The essay by Brigadier Nigel Aylwin-Foster of the British army, who served with US forces in Iraq from December 2003 to November 2004, appeared in the latest edition of the magazine Military Review, published by the US army.
Aylwin-Foster said US army personnel struggled to grasp the nuances of battling anti-government fighters while also winning the hearts and minds of ordinary Iraqis.
“Moreover, whilst they were almost unfailingly courteous and considerate, at times their cultural insensitivity, almost certainly inadvertent, arguably amounted to institutional racism,” Aylwin-Foster wrote, arguing that the army exacerbated the task it now faces by alienating significant parts of the Iraqi population.
An army spokesman at the Pentagon, Paul Boyce, said “we may not agree with it” but the army wants to present candid views.
“The US army encourages alternate and diverse opinions so that we may find out more about our effectiveness, lessons learned and how to adapt in the future,” Boyce said on Wednesday.
“We invited this particular commentary and published it in our magazine.”
‘US forces are more disposed to
Britain has been the chief US ally in the Iraq war, launched in March 2003, and about 8500 British troops serve alongside 147,000 US troops there now.
Two dozen other countries also have troops in the US-led multinational force.
Other critics also have accused the US military of a lack of understanding of Iraqi and Islamic culture.
The military concedes that the vast majority of US troops do not know Arabic, and has launched an effort costing $750 million over five years to improve foreign language skills in the ranks.
Aylwin-Foster, whose rank equates to a one-star US general, referred to US army officers’ “damaging optimism” that seemed out of touch with a more sobering reality.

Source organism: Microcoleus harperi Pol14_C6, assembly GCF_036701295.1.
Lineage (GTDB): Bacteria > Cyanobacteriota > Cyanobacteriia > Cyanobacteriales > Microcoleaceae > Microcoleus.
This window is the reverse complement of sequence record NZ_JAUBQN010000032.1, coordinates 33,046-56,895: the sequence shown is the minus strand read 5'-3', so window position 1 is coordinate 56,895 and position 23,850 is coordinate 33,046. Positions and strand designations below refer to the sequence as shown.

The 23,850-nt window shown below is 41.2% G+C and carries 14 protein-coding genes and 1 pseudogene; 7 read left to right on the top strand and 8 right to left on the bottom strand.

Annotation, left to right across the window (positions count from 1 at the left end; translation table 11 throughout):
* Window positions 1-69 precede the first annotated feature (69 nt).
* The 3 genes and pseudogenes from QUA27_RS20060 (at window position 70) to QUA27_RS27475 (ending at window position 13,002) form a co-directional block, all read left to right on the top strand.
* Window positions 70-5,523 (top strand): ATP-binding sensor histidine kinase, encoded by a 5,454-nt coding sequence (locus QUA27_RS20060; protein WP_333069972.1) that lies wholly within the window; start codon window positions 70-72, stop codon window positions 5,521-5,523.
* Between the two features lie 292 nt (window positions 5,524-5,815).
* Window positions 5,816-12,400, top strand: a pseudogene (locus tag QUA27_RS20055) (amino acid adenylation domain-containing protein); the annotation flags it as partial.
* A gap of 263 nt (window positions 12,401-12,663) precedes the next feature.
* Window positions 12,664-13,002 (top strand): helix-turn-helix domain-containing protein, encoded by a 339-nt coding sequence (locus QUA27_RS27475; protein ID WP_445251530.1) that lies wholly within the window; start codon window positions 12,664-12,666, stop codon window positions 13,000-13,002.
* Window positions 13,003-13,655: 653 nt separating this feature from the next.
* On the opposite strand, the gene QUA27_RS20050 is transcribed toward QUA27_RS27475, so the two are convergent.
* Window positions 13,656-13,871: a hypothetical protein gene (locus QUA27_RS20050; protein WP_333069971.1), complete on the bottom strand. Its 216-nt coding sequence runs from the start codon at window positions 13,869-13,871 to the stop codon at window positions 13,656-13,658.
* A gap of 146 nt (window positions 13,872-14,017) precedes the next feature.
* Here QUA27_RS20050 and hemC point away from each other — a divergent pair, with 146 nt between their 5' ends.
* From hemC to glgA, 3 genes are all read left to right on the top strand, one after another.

“Self-belief and resilient optimism are recognised necessities for successful command, and all professional forces strive for a strong can-do ethos. However, it is unhelpful if it discourages junior commanders from reporting unwelcome news up the chain of command,” Aylwin-Foster wrote.
“Force commanders and political masters need to know the true state of affairs if they are to reach timely decisions to change plans: arguably, they did not always do so,” he added.
“[The US army] seemed weighed down by bureaucracy, a stiflingly hierarchical outlook, a predisposition to offensive operations, and a sense that duty required all issues to be confronted head-on”
Aylwin-Foster faulted “moral righteousness” felt by US personnel that “encouraged the erroneous assumption that given the justness of the cause, actions that occurred in its name would be understood and accepted by the population, even if mistakes and civilian fatalities occurred in the implementation”.
Aylwin-Foster said US forces in Iraq were more disposed to use offensive military operations than the forces of partners, and US rules of engagement “were more lenient than other nations’, thus encouraging earlier escalation”.
Aylwin-Foster lauded the US army’s sense of patriotism and its talent, and said it was “in no way lacking in humanity or compassion”.
“Yet it seemed weighed down by bureaucracy, a stiflingly hierarchical outlook, a predisposition to offensive operations, and a sense that duty required all issues to be confronted head-on.”